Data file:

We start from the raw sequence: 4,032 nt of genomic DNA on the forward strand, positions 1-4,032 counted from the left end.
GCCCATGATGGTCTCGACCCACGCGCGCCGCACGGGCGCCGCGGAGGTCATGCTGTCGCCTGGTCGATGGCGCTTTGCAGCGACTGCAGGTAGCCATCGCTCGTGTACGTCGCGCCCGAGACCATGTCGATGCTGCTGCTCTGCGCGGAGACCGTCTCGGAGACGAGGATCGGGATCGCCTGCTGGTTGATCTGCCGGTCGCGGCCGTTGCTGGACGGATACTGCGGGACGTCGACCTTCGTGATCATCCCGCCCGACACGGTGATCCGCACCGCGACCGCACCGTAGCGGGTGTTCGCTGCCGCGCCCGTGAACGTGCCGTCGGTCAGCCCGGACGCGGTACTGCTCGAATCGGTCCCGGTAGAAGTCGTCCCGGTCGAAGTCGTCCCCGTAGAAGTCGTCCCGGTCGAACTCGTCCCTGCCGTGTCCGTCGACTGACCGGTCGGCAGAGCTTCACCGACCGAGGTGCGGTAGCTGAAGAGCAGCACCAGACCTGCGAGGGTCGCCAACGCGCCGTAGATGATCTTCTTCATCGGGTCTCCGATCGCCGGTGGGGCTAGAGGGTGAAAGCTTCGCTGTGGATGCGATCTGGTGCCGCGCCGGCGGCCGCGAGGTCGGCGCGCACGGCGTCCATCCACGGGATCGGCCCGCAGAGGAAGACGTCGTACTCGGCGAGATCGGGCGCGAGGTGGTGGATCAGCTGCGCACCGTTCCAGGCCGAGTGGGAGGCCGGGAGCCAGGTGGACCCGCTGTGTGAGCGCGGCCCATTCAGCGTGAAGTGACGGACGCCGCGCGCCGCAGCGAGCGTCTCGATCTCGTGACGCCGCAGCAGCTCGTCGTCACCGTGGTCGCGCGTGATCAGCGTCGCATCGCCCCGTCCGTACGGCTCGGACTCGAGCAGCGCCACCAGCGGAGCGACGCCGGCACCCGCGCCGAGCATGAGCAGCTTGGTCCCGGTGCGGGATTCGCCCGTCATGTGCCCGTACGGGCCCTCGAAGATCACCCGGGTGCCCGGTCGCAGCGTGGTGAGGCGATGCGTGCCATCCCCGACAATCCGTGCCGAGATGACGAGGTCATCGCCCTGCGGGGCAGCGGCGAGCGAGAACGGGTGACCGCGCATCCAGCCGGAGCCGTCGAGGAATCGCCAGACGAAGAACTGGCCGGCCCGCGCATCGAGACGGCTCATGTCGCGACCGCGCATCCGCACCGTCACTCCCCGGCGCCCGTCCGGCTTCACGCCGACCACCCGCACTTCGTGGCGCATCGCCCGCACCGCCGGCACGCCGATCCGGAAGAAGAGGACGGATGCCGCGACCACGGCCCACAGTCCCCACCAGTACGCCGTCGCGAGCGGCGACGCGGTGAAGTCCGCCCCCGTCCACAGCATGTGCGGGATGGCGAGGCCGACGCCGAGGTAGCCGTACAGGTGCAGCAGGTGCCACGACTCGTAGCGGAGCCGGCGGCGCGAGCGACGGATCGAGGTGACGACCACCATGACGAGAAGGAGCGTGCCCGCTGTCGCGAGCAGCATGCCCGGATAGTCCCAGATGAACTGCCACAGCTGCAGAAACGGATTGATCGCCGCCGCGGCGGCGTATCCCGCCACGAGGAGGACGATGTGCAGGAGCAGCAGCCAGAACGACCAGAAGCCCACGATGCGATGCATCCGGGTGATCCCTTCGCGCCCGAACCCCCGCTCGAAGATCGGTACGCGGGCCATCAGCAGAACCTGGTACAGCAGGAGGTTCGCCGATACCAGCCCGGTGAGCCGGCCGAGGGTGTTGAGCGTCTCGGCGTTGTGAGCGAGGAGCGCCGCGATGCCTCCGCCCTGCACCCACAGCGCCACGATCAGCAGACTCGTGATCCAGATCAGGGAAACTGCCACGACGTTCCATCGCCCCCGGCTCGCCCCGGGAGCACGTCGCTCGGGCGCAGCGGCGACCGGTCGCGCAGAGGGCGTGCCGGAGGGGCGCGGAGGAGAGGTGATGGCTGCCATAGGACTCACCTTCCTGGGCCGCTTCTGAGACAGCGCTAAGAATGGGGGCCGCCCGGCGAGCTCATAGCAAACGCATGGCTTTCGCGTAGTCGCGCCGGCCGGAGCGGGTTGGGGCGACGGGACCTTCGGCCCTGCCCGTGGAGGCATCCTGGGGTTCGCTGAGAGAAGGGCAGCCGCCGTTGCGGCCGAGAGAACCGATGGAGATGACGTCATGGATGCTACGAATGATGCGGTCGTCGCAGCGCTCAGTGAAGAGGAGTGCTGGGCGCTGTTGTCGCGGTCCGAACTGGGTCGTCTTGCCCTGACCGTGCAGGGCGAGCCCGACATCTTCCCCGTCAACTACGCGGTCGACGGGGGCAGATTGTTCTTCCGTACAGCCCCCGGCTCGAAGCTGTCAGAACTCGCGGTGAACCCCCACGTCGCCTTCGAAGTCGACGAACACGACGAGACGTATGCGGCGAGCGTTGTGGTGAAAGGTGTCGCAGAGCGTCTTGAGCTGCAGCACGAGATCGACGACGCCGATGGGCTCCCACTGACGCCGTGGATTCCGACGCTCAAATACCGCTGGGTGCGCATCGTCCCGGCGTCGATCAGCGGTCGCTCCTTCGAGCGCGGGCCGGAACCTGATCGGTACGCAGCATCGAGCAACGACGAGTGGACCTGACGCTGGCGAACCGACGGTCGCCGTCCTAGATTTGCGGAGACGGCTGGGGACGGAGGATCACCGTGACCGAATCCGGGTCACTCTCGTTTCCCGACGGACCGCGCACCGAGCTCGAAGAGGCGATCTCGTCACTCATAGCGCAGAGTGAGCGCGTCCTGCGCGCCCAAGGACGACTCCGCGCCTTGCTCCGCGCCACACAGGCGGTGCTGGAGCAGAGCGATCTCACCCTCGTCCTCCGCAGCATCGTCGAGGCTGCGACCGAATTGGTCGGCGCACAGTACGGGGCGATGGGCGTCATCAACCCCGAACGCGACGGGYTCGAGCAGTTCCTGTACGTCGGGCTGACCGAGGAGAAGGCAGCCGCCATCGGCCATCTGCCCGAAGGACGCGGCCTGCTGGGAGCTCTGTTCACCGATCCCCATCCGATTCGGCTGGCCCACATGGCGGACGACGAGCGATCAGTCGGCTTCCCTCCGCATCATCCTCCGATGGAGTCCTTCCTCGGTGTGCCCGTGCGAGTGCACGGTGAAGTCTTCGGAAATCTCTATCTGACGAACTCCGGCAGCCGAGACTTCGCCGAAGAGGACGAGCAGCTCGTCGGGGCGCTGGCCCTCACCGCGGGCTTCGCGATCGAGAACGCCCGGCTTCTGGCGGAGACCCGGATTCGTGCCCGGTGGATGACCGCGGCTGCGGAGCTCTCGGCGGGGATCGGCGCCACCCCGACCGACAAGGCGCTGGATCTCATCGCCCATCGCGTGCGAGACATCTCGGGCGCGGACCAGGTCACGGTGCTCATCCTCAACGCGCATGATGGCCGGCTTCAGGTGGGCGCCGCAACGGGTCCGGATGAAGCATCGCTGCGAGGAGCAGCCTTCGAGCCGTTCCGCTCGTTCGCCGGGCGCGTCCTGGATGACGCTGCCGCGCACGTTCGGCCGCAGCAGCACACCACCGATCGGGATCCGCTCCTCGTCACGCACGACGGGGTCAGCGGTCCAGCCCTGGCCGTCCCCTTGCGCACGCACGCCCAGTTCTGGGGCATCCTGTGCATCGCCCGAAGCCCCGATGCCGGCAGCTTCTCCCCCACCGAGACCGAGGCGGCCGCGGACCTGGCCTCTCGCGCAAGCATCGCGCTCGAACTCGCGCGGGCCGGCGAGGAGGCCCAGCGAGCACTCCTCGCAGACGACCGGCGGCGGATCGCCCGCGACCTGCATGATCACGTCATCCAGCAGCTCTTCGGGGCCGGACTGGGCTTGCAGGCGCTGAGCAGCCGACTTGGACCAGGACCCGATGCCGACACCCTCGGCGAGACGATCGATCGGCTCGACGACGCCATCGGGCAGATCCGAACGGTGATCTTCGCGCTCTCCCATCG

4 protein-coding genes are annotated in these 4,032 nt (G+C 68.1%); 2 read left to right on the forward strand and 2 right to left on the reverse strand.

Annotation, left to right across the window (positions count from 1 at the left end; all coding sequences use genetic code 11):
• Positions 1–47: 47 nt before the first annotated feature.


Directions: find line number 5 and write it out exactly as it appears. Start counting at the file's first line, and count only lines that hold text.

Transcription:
• Positions 1–47: 47 nt before the first annotated feature.